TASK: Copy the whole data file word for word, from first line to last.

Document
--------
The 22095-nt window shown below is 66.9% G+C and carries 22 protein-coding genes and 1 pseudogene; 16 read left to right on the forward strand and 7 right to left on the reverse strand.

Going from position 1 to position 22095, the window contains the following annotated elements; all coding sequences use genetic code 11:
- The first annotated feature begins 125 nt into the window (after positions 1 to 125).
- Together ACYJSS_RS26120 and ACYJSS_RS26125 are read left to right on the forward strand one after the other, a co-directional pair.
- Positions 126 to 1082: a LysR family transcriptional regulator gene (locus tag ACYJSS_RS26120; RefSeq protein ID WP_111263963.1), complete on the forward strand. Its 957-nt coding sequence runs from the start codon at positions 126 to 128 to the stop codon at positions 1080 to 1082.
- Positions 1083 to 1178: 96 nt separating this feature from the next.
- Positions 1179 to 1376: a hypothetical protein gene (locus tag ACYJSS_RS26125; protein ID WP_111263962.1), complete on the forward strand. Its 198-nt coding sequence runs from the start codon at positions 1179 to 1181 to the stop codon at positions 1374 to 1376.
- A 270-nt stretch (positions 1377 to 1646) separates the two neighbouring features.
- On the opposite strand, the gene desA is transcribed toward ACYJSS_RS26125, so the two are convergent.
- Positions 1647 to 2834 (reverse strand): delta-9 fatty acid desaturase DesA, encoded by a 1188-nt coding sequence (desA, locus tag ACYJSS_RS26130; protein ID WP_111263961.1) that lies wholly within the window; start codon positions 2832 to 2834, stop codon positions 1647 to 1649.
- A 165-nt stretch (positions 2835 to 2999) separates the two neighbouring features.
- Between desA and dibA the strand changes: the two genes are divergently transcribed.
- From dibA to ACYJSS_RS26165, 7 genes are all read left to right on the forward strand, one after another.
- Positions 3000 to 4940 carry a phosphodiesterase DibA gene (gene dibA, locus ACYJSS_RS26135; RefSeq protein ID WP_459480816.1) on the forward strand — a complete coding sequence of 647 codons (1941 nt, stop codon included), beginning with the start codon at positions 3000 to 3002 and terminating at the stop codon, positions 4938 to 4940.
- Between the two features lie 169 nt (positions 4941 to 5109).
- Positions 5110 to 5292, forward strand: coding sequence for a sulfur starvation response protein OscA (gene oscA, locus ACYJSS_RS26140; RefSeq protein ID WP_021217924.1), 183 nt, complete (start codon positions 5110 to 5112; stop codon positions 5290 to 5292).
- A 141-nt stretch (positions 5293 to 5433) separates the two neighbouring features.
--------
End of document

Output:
The 22095-nt window shown below is 66.9% G+C and carries 22 protein-coding genes and 1 pseudogene; 16 read left to right on the forward strand and 7 right to left on the reverse strand.

Going from position 1 to position 22095, the window contains the following annotated elements; all coding sequences use genetic code 11:
- The first annotated feature begins 125 nt into the window (after positions 1 to 125).
- Together ACYJSS_RS26120 and ACYJSS_RS26125 are read left to right on the forward strand one after the other, a co-directional pair.
- Positions 126 to 1082: a LysR family transcriptional regulator gene (locus tag ACYJSS_RS26120; RefSeq protein ID WP_111263963.1), complete on the forward strand. Its 957-nt coding sequence runs from the start codon at positions 126 to 128 to the stop codon at positions 1080 to 1082.
- Positions 1083 to 1178: 96 nt separating this feature from the next.
- Positions 1179 to 1376: a hypothetical protein gene (locus tag ACYJSS_RS26125; protein ID WP_111263962.1), complete on the forward strand. Its 198-nt coding sequence runs from the start codon at positions 1179 to 1181 to the stop codon at positions 1374 to 1376.
- A 270-nt stretch (positions 1377 to 1646) separates the two neighbouring features.
- On the opposite strand, the gene desA is transcribed toward ACYJSS_RS26125, so the two are convergent.
- Positions 1647 to 2834 (reverse strand): delta-9 fatty acid desaturase DesA, encoded by a 1188-nt coding sequence (desA, locus tag ACYJSS_RS26130; protein ID WP_111263961.1) that lies wholly within the window; start codon positions 2832 to 2834, stop codon positions 1647 to 1649.
- A 165-nt stretch (positions 2835 to 2999) separates the two neighbouring features.
- Between desA and dibA the strand changes: the two genes are divergently transcribed.
- From dibA to ACYJSS_RS26165, 7 genes are all read left to right on the forward strand, one after another.
- Positions 3000 to 4940 carry a phosphodiesterase DibA gene (gene dibA, locus ACYJSS_RS26135; RefSeq protein ID WP_459480816.1) on the forward strand — a complete coding sequence of 647 codons (1941 nt, stop codon included), beginning with the start codon at positions 3000 to 3002 and terminating at the stop codon, positions 4938 to 4940.
- Between the two features lie 169 nt (positions 4941 to 5109).
- Positions 5110 to 5292, forward strand: coding sequence for a sulfur starvation response protein OscA (gene oscA, locus ACYJSS_RS26140; RefSeq protein ID WP_021217924.1), 183 nt, complete (start codon positions 5110 to 5112; stop codon positions 5290 to 5292).
- A 141-nt stretch (positions 5293 to 5433) separates the two neighbouring features.